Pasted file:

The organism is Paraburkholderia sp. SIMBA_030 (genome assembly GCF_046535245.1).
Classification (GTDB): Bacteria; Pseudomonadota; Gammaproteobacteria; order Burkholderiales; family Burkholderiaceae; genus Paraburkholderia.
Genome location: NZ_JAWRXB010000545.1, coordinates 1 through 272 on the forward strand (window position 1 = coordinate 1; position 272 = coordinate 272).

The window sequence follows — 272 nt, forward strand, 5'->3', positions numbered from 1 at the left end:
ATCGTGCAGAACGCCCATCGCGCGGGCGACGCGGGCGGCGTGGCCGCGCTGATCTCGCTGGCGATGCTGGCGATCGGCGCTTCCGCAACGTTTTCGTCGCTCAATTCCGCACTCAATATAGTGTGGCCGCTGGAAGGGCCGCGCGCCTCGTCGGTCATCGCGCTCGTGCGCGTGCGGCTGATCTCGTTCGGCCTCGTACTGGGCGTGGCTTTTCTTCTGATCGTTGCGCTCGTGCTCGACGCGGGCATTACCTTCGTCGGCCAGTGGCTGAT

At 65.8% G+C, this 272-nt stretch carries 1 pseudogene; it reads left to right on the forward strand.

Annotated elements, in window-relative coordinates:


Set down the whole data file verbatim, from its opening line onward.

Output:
The organism is Paraburkholderia sp. SIMBA_030 (genome assembly GCF_046535245.1).
Classification (GTDB): Bacteria; Pseudomonadota; Gammaproteobacteria; order Burkholderiales; family Burkholderiaceae; genus Paraburkholderia.
Genome location: NZ_JAWRXB010000545.1, coordinates 1 through 272 on the forward strand (window position 1 = coordinate 1; position 272 = coordinate 272).

The window sequence follows — 272 nt, forward strand, 5'->3', positions numbered from 1 at the left end:
ATCGTGCAGAACGCCCATCGCGCGGGCGACGCGGGCGGCGTGGCCGCGCTGATCTCGCTGGCGATGCTGGCGATCGGCGCTTCCGCAACGTTTTCGTCGCTCAATTCCGCACTCAATATAGTGTGGCCGCTGGAAGGGCCGCGCGCCTCGTCGGTCATCGCGCTCGTGCGCGTGCGGCTGATCTCGTTCGGCCTCGTACTGGGCGTGGCTTTTCTTCTGATCGTTGCGCTCGTGCTCGACGCGGGCATTACCTTCGTCGGCCAGTGGCTGAT

At 65.8% G+C, this 272-nt stretch carries 1 pseudogene; it reads left to right on the forward strand.

Annotated elements, in window-relative coordinates: